In this regard, at the date of application the sponsor is also required to show that he/she is capable of earning a sufficient level of income to support his/her dependent family members for the duration of their proposed residence in the State. Under this Scheme, the applicant and sponsor must provide evidence of expected earnings through employment, self-employment etc.
Declared and verified savings by the sponsor and/or the applicant may be taken into account in assessing cases that do not meet the income thresholds. The Department may annualise the savings as income spread over a 5-10 year period. Alternatively, a nominal income may be determined based on the amounts involved.
The onus is on the applicant to satisfy the Minister as to the level of earnings and to provide documentary evidence if requested.
Overview of Conditions for the applicant
- The applicant mut have an adequate policy of medical insurance for the duration of their residence in Ireland for Private Healthcare including for any period of hospitalisation in a private hospital
- The applicant must provide a police Clearance Certificate which is valid within the past 6 months for each Country in which they have resided within the past 5 years
Applications for spouses, civil partners or de facto partners of British Citizens to reside in Ireland
The spouse, civil partner or de facto partner must be at least 18 years of age at the time of his / her application for family reunification.
A general principle that applies to immigration related decision-making is that marital relationships or those involving civil partnerships must be monogamous, freely entered into by both parties, lawfully conducted and recognised under Irish law. The marriage/partnership must also be capable of recognition under Irish law for other purposes outside of the immigration system.
Cases involving de facto relationships must be exclusive for the full duration of the qualifying period. Prior to the application under this Scheme, de facto partners must have cohabited in a relationship akin to marriage for a minimum period of two years prior to the application for family reunification.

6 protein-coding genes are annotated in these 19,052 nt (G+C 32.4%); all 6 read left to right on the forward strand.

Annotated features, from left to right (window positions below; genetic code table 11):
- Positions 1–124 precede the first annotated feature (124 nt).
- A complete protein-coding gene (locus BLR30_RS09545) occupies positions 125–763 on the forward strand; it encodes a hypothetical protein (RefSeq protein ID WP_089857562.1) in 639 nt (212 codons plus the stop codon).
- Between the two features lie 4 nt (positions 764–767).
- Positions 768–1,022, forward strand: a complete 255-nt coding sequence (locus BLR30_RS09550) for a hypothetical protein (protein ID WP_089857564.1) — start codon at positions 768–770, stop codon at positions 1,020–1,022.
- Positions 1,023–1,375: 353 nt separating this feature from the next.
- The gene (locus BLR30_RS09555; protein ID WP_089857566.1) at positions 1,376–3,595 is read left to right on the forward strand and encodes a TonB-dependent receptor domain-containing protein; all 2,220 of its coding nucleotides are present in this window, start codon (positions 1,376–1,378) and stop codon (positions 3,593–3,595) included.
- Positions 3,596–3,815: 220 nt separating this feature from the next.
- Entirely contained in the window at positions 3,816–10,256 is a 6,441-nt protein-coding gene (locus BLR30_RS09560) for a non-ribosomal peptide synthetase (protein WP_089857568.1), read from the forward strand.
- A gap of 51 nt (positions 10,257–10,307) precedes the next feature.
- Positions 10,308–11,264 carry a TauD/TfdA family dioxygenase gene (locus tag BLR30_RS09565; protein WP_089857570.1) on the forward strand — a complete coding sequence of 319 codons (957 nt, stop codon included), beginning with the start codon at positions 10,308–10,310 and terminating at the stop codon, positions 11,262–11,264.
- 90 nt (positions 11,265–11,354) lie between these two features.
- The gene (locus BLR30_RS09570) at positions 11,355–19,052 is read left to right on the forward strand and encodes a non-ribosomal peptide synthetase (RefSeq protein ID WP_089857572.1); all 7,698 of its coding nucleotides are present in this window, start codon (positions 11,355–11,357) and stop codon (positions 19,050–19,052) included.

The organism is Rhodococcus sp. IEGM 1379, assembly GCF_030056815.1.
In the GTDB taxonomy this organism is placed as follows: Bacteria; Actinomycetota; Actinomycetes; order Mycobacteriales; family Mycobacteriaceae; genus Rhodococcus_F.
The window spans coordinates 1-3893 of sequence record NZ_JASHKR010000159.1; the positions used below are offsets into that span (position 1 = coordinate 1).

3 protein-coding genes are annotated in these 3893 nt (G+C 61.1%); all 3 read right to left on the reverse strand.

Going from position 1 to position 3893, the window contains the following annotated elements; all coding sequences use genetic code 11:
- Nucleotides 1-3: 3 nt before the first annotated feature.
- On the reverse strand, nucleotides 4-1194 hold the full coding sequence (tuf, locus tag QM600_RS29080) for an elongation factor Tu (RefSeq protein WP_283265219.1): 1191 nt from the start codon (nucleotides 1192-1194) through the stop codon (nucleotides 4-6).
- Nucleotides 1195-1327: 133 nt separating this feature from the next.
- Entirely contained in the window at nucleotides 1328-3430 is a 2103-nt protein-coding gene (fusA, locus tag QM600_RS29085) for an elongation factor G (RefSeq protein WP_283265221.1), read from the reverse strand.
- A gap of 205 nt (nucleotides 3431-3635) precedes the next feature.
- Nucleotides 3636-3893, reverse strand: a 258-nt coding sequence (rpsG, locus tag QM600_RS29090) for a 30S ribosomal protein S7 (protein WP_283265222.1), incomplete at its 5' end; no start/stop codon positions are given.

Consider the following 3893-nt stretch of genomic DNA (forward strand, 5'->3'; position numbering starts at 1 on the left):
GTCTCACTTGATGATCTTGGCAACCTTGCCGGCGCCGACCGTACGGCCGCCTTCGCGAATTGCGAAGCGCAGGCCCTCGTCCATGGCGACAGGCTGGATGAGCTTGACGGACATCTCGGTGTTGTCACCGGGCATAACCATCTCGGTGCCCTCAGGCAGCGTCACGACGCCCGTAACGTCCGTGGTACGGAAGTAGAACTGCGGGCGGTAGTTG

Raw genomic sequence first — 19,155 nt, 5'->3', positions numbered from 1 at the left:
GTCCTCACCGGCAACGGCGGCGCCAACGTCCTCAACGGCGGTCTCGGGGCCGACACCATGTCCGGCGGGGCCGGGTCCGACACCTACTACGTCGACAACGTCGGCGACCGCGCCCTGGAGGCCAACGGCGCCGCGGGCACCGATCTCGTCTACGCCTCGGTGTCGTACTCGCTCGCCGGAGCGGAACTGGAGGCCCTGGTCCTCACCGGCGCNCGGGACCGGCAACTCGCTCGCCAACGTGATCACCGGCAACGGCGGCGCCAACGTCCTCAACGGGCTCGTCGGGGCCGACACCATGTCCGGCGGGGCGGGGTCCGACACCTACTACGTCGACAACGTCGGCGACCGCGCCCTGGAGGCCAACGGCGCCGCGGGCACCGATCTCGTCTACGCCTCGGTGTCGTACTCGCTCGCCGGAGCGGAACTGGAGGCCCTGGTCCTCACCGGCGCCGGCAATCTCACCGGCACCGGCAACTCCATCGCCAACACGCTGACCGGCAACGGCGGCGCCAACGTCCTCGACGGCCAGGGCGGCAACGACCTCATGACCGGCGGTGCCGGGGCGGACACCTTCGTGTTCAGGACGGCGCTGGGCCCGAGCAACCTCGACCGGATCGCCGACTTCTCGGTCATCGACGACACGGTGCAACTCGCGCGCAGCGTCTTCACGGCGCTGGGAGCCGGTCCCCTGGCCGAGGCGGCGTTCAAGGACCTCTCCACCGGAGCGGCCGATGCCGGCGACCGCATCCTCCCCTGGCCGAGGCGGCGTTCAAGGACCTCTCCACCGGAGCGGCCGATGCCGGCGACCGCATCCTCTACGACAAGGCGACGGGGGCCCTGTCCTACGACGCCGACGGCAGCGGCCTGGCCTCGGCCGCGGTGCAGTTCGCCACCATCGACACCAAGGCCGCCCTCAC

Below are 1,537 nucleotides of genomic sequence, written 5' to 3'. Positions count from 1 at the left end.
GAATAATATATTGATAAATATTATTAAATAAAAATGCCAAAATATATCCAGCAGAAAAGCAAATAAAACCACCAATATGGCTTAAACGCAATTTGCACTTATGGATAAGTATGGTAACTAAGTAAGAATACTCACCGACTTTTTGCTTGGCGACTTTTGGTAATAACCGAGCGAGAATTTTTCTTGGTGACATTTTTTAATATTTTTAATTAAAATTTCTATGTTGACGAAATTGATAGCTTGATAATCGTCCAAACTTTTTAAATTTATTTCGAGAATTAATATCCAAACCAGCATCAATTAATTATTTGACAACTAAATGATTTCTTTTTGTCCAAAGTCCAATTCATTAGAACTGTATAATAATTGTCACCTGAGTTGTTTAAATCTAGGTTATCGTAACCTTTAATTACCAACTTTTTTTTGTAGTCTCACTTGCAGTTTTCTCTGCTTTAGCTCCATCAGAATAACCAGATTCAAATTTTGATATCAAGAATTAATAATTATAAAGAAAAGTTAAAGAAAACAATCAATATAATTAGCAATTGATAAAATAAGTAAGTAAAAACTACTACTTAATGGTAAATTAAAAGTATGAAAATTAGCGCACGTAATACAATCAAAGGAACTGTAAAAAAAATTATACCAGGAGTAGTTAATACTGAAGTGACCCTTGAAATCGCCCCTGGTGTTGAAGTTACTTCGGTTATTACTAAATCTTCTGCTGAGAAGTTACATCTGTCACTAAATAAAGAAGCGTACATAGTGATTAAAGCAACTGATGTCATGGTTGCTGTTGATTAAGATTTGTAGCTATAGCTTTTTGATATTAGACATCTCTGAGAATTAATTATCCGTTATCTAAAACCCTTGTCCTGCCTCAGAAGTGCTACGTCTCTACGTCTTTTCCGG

For marriage or civil partnership, no minimum duration of marriage/civil partnership is required.
It should be noted that a commitment is required from both parties that they will reside together permanently in the State as spouses, civil partner or de facto partners immediately following the outcome of a successful application under this Scheme or as soon as circumstances allow. A declaration to this effect forms part of the application process.
For immigration purposes, a person may be considered the de facto partner, opposite or same sex partner, of another person if:
- they have a mutual commitment to a shared life to the exclusion of all others akin to a marriage or civil partnership in practice though not in law,
- the relationship between them is genuine and continuing,
- they live together or do not live separately and apart on a permanent basis, for two years prior to the application.
- they are not related by
The applicant must be in a position to provide evidence of a genuine, long-term, durable relationship.
Contact Sinnott Solicitors Dublin and Cork today for more information on conditions of the scheme. Call us on +353 1 406 2862 or email email@example.com.
Grant of permission as a spouse, civil partner or de facto partner
In the case of a successful application under this Scheme, initial permission will be granted for a 12-month period on Stamp 4D conditions. Permissions to reside are regarded as temporary but may be renewed after the first year, on a Stamp 4D basis, for a further 2- year period and thereafter on a 3-year basis. This is provided that, on each renewal, the conditions under which the initial permission was granted continue to be met. Holders of this permission are permitted to seek employment without the need to obtain an employment permit from the Department of Business, Enterprise and Innovation.
Applications for non-EEA dependents of British Citizens who are over 18
Applications can be made by a person 18 years of age or over who:
- is the direct descendant of the sponsor or of his/her spouse, civil partner or de facto partner,
- was adopted by the sponsor or by his/her spouse, civil partner or de facto partner, or